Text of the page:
By Larry Ray Hafley
Under the heading above, Bill Jackson recently wrote:
All believers in the Bible know that error is defeated by truth. That is so, whether it is error from outside the church, or some kind of error embraced by some in the kingdom. Within the kingdom, error is often seen in hobbyism brethren going off on some tangent – and it has been so since the Judaizers began their work in the first century. But hobbyism, by its very nature, is a deviation from the norm of truth, and will hold positions that truth will show to be error.
Probably the greatest hurt done to the church in nearly 2,000 years, and before the current liberalism crisis, was by those who have been called the “anti-cooperation” folks. Many members of the church can remember when this hobby began, and they also will be able to recall that points of doctrine have been added all along, showing that the system was of human origin, for God doesn’t have to update his doctrine!
But to our point on the snares “built in.” The hobbyists began to speak against congregations cooperating together in works, but usually the point of emphasis was on money. Faithful brethren then pointed out that the church in Antioch sent goods to the brethren in Judea, and that the funds went to the elders (Acts 11:27-30). More, brethren then pointed out that Paul took contributions, in his work among many congregations, and that many congregations thus sent aid to the Jewish brethren in their time of need. Thus, truth answered the hobby! But then the cry is raised, “But that was in benevolence! Brethren cannot use benevolence passages to justify works in the realm of evangelism! ” Hobbyism then had developed the human rule regarding “benevolence passages” and “evangelistic passages,” and never the twain shall meet!
Well, hobbyism has snares “built in.” Those who love truth then pointed out that evangelism (including the local preacher’s salary and salaries of all missionaries) is supported by the funds of 1 Corinthains 16:1,2, which is a benevolence passage! Down goes the hobbyistic point! No hobbyism can stand the searchlight of truth, and that’s why the hobbyist will hope that brethren will believe him, “no questions asked! ” (Bill Jackson, The Southwesterner, Vol XV, No. 47, September 14, 1988, pp. 1, 2)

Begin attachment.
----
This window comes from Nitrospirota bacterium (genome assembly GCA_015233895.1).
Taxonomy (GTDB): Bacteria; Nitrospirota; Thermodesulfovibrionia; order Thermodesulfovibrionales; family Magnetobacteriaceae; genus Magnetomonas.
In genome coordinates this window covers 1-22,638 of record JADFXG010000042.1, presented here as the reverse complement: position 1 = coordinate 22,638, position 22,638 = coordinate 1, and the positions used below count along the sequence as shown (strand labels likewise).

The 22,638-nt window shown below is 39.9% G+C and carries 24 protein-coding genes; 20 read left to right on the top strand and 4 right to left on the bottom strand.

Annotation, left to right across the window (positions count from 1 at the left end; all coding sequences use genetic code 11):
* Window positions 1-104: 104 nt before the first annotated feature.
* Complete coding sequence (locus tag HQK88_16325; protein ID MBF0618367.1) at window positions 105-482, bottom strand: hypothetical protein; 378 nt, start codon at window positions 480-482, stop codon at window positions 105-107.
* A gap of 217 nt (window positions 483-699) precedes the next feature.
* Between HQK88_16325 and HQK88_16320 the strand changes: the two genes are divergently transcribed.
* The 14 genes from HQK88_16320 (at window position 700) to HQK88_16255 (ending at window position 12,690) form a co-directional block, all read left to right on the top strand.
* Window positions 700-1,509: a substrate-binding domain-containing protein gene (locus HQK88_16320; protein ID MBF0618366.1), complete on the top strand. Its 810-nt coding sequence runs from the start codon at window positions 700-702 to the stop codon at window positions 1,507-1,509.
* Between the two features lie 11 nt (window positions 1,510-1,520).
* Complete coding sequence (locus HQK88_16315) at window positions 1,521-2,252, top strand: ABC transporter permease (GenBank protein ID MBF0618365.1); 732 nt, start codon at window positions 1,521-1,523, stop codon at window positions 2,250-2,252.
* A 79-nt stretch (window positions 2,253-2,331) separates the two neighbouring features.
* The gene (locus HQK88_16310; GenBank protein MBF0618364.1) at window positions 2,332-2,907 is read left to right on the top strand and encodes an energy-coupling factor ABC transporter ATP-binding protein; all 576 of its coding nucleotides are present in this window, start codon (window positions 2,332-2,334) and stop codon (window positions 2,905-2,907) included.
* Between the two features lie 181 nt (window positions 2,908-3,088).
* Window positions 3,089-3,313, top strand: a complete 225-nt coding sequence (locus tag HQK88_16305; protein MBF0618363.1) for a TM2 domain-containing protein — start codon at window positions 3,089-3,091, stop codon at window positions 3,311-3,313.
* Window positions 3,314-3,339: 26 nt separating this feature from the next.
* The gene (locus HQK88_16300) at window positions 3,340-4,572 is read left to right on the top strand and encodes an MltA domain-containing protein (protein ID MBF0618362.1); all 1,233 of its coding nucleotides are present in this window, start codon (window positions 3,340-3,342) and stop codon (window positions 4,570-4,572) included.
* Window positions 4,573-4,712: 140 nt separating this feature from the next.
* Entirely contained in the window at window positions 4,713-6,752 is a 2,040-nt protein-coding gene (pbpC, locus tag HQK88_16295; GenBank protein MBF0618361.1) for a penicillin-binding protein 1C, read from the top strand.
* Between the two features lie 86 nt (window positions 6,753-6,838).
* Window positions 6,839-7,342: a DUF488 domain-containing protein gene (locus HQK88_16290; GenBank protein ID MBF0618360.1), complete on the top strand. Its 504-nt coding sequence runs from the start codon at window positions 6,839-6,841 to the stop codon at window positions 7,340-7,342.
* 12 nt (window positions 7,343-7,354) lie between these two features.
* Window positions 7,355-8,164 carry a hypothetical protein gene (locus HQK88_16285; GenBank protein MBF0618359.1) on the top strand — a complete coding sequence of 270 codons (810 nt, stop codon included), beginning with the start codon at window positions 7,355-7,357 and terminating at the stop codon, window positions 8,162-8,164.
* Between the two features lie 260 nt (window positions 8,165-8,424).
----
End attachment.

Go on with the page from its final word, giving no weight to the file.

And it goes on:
Brother Jackson, along with Garland Elkins, Roy Deaver, Tom Warren, Alan Highers and others, is in a fight to the death with “the current liberalism crisis.” Much of what he has written lately sounds like the “antis” of both the 19th and 20th centuries. Those who sanctioned the “tangent” of dining rooms and cafeterias (a.k.a. “fellowship halls”) and attempted to water down “anti” objections with “Wee Willie the Water Cooler” are now fighting “Family Life Centers.” Suddenly, their entertainment recreational facilities have become full grown, full blown health spas ministering to I ‘the felt needs of the whole man.” They loved the kitten, but they hate the incorrigible, fat cat it has become. They loved their camps, retreats, bridal showers and church socials when they were cute, controllable little puppies, but they despise the big, belligerent dogs they have become. Their tangents, or side roads, have become industrial spurs, replete with institutional appendages that attach themselves to innovations unknown to the New Testament.
Brother Jackson would not have “the current liberalism crisis” that threatens to envelope and engulf him if he had listened to the “antis” who warned him that his tangents would evolve into Frankensteinian monsters. “Crossroads” and “Herald of Truth” are but two examples. The colleges are another. From them, the promoters of “the current liberalism crisis” are being produced like bolts in a factory.
Brother Jackson says, “Many members . . . can remember when this (‘anti-cooperation’) hobby began.” If so, those “many members” must be over 100 years old. See the writings of Ben Franklin in his book of sermons. Read David Lipscomb in the Gospel Advocate on “this hobby.” But suppose those who disagree with brother Jackson were to say, “Many members . . . can remember when this ‘anti’ Family Life Center hobby began,” or, “Many members . . . can remember when this ‘anti’ Crossroads hobby began.” Would that prove that brother Jackson’s opposition to those things was invalid?
Brother Jackson likely would not appreciate the Christian Church if they labeled him and his brethren as “the ‘anti-music’ folks. ” He is not anti-music per se. He is opposed to mechanical instruments of music in worship, but he is not antis-criptural music; namely, singing and making melody in the heart in psalms, hymns and spiritual songs. Just so, there are no . . . anti-cooperation’ folks.” All believers accept scriptural cooperation of churches (2 Cor. 11:8; Rom. 15:25, 26; 1 Cor. 16:1-4; 2 Cor. 8; 9). However, some oppose (are anti) arrangements whereby one church oversees the funds and function of other churches.
Were Benjamin Franklin and David Lipscomb “the ‘anti-missionary’ folks” of their day? No, and they would have resented such a libelous label. Their “anti-ism” regarding missionary societies did not make them opposed to preaching the gospel to the lost. Likewise, when one objects to pianos and organs in worship, he is not anti-music. When one opposes certain forms of cooperation, he is not anti-cooperation; that is, he is not against scriptural, congregational cooperation.
Works And Money
Brother Jackson says, “The hobbyists began to speak against congregations cooperating together in works, but usually the point of emphasis was on money.
(1) Scriptural, congregational cooperation “in works” must not be spoken against (2, Cor. 11:8; 1 Cor. 16:1).
(2) Unscriptural cooperative arrangements often involve error both “in works” and “money.” Brethren opposed the Missionary Society’s involvement “in works” not assigned by the Lord and as a misuse of “money.”
(3) Brother Jackson opposes “Family Life Centers.” Suppose those who have them (and they are legion in “the current liberalism crisis”) were to say, “Brother Jackson has begun to speak against Family Life Centers and their works, but usually the point of emphasis is on money. ” Would that be a fair representation of brother Jackson’s views on the issues involved? Hardly.